(4) The analogy they draw is to man. If we drew one bewteen God and the laws of physic simple to complex would be easy to understand.

(5) God is eternal, the probability arguments assume something coming to be rather than an eternal existent.

Dawkin's whole point point complexity is to say complex things are less probable. That assumes an amalgam of smaller parts that combine to make a larger amalgam. It has no application to something that is eternal and doesn't' come to be.

There is no probability to be calculated when something does come to be but always is. The probability of its' coming to be is 0. The probability of it's ceasing is 0. The probability of it's not being is 0. The probability that it is is 100%, obviously, something that has always been is!

(6) Dawkins assumes God is analogous to a man, so the arguments don't apply to being itself.

HRG recites the mantra "we have shown that there can't be an eternal entity" his logic is circular because his "showing it" is partly based upon this and other arguments disproved by the eternal nature, and it's also based upon assuming God is a big man rather than being itself.

2 comments:

Anonymous said...

Towards the end of (2) you say "they are trying to assert that the unknown works like the known because that is what we know . . . I don't see why we should assert that all reality functions like the bits we know"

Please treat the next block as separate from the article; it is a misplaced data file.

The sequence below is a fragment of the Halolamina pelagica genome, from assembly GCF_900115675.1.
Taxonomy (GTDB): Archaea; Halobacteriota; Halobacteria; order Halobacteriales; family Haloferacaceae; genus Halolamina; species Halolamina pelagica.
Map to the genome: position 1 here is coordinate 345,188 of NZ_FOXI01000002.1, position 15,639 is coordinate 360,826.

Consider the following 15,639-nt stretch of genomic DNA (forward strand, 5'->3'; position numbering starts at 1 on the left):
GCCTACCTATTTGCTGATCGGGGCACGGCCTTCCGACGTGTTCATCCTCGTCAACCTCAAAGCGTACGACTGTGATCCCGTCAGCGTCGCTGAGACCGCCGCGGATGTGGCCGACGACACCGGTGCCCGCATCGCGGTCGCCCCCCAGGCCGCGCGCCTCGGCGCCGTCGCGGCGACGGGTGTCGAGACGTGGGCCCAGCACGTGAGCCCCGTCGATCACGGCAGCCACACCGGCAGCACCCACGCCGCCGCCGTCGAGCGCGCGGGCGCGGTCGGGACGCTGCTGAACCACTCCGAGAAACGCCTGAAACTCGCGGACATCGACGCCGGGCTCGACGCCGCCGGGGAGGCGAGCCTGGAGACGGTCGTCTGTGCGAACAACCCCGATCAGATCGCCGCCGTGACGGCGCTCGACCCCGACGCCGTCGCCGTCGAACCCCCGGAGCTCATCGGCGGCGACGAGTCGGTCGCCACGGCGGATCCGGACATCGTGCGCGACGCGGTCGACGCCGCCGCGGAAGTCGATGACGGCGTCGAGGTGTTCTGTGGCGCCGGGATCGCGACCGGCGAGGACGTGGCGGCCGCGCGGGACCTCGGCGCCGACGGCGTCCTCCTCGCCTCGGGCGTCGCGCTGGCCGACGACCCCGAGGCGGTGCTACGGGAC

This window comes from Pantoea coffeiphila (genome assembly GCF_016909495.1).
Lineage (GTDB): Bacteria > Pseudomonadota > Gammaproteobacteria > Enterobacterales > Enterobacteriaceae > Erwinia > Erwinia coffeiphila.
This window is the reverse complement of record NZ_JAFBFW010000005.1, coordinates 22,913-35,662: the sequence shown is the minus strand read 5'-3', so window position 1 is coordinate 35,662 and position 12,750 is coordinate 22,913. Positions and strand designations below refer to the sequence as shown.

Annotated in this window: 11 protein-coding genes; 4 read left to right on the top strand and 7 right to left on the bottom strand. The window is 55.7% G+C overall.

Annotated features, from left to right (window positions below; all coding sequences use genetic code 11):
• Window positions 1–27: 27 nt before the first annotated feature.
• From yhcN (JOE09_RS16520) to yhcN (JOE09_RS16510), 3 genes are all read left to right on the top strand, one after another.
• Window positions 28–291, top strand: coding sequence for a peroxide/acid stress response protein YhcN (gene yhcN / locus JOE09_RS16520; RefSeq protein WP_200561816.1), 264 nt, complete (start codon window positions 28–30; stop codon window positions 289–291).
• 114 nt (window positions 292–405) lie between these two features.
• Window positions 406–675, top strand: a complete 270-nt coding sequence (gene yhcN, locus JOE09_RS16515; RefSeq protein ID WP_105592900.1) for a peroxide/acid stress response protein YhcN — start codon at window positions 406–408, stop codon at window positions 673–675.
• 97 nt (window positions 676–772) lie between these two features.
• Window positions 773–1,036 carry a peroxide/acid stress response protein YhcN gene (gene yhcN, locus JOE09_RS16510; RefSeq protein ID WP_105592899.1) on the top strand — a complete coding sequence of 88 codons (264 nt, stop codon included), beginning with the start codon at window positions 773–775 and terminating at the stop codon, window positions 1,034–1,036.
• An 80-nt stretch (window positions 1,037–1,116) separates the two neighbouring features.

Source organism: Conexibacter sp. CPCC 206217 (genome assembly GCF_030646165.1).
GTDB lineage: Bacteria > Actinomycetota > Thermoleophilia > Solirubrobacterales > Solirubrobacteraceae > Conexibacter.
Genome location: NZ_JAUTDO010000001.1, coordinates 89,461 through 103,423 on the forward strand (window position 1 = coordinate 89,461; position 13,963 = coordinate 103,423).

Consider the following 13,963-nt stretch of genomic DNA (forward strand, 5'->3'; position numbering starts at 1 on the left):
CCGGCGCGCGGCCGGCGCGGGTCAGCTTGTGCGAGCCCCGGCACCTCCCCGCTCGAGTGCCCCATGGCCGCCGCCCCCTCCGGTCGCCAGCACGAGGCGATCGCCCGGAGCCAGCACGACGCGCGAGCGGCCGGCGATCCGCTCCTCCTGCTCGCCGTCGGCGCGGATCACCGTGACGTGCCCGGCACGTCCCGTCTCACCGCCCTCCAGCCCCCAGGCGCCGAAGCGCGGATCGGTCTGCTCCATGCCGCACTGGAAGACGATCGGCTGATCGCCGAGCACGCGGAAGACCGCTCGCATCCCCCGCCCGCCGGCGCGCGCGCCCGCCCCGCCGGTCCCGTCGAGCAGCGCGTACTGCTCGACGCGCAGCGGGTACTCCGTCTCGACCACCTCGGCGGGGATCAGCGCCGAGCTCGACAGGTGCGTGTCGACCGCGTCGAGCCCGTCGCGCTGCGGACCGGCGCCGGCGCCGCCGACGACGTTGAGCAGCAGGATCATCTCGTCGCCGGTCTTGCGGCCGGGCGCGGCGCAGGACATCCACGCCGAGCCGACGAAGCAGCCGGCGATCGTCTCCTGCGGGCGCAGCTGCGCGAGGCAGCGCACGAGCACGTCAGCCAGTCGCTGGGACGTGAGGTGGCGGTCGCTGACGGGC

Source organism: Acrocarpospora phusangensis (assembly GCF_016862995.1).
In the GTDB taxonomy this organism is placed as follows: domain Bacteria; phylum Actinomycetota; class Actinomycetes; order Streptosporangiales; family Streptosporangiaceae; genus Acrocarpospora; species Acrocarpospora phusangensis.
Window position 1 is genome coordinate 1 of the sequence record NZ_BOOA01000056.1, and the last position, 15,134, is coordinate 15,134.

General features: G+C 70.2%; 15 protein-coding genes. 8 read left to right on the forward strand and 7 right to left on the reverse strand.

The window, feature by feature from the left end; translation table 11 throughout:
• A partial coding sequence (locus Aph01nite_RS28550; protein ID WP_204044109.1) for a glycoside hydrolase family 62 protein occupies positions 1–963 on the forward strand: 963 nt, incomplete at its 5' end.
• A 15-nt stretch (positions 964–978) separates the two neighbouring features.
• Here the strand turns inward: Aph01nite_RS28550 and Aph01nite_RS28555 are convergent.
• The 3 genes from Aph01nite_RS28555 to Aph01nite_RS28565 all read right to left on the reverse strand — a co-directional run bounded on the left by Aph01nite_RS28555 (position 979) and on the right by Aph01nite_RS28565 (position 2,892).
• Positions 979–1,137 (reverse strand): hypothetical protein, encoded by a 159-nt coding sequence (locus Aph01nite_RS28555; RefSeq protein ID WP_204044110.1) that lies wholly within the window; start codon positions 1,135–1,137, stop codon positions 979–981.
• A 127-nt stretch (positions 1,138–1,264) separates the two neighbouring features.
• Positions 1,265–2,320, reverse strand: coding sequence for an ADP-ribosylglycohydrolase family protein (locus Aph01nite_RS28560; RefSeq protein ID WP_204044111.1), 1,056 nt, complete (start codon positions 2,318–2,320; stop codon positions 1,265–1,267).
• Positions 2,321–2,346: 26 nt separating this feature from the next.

As I read it this extends from a critique of simple materialism (epistemologically valid conclusions are those based on observable material reality). Assuming that is a fair analysis, what would be your primary objection to that materialist epistemology?

I don't think (3) is really in opposition to Dawkins' argument. As I read it, his argument was that observed complexity in the universe increased with time and that an interventionist God would have to be fairly complex. His conclusion from the evidence observed and the assumption of required complexity is that an interventionist God is unlikely to occur early in the universe.

Metacrock said...

Towards the end of (2) you say "they are trying to assert that the unknown works like the known because that is what we know . . . I don't see why we should assert that all reality functions like the bits we know"